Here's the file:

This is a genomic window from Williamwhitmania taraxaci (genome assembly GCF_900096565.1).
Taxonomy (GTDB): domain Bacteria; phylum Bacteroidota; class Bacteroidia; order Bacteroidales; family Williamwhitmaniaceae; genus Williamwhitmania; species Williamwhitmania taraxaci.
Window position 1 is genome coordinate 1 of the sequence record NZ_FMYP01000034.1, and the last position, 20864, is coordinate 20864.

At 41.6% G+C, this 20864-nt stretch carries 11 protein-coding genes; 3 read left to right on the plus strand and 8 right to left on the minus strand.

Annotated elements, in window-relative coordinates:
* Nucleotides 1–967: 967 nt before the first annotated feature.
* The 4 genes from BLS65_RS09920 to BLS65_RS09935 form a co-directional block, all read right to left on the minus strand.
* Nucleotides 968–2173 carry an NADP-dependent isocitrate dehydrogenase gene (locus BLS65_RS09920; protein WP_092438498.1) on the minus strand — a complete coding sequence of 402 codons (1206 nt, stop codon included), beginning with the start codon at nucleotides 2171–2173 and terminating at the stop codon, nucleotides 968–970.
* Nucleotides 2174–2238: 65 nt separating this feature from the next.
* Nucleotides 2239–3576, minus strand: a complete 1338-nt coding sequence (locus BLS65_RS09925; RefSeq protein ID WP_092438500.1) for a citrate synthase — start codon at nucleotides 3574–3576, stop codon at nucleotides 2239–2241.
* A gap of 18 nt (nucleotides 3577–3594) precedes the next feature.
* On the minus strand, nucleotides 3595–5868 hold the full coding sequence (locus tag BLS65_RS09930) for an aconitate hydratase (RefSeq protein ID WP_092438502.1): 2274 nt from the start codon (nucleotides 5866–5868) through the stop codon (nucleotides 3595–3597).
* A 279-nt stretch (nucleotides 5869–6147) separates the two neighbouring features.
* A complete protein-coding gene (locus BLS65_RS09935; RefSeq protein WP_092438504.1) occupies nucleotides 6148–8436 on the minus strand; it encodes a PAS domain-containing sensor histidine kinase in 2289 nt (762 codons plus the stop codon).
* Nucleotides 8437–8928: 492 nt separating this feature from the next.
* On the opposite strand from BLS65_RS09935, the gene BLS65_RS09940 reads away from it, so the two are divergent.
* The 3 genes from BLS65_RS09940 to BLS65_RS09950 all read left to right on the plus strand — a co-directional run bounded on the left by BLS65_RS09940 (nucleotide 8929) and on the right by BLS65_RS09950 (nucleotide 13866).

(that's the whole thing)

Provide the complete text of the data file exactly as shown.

This is a genomic window from Williamwhitmania taraxaci (genome assembly GCF_900096565.1).
Taxonomy (GTDB): domain Bacteria; phylum Bacteroidota; class Bacteroidia; order Bacteroidales; family Williamwhitmaniaceae; genus Williamwhitmania; species Williamwhitmania taraxaci.
Window position 1 is genome coordinate 1 of the sequence record NZ_FMYP01000034.1, and the last position, 20864, is coordinate 20864.

At 41.6% G+C, this 20864-nt stretch carries 11 protein-coding genes; 3 read left to right on the plus strand and 8 right to left on the minus strand.

Annotated elements, in window-relative coordinates:
* Nucleotides 1–967: 967 nt before the first annotated feature.
* The 4 genes from BLS65_RS09920 to BLS65_RS09935 form a co-directional block, all read right to left on the minus strand.
* Nucleotides 968–2173 carry an NADP-dependent isocitrate dehydrogenase gene (locus BLS65_RS09920; protein WP_092438498.1) on the minus strand — a complete coding sequence of 402 codons (1206 nt, stop codon included), beginning with the start codon at nucleotides 2171–2173 and terminating at the stop codon, nucleotides 968–970.
* Nucleotides 2174–2238: 65 nt separating this feature from the next.
* Nucleotides 2239–3576, minus strand: a complete 1338-nt coding sequence (locus BLS65_RS09925; RefSeq protein ID WP_092438500.1) for a citrate synthase — start codon at nucleotides 3574–3576, stop codon at nucleotides 2239–2241.
* A gap of 18 nt (nucleotides 3577–3594) precedes the next feature.
* On the minus strand, nucleotides 3595–5868 hold the full coding sequence (locus tag BLS65_RS09930) for an aconitate hydratase (RefSeq protein ID WP_092438502.1): 2274 nt from the start codon (nucleotides 5866–5868) through the stop codon (nucleotides 3595–3597).
* A 279-nt stretch (nucleotides 5869–6147) separates the two neighbouring features.
* A complete protein-coding gene (locus BLS65_RS09935; RefSeq protein WP_092438504.1) occupies nucleotides 6148–8436 on the minus strand; it encodes a PAS domain-containing sensor histidine kinase in 2289 nt (762 codons plus the stop codon).
* Nucleotides 8437–8928: 492 nt separating this feature from the next.
* On the opposite strand from BLS65_RS09935, the gene BLS65_RS09940 reads away from it, so the two are divergent.
* The 3 genes from BLS65_RS09940 to BLS65_RS09950 all read left to right on the plus strand — a co-directional run bounded on the left by BLS65_RS09940 (nucleotide 8929) and on the right by BLS65_RS09950 (nucleotide 13866).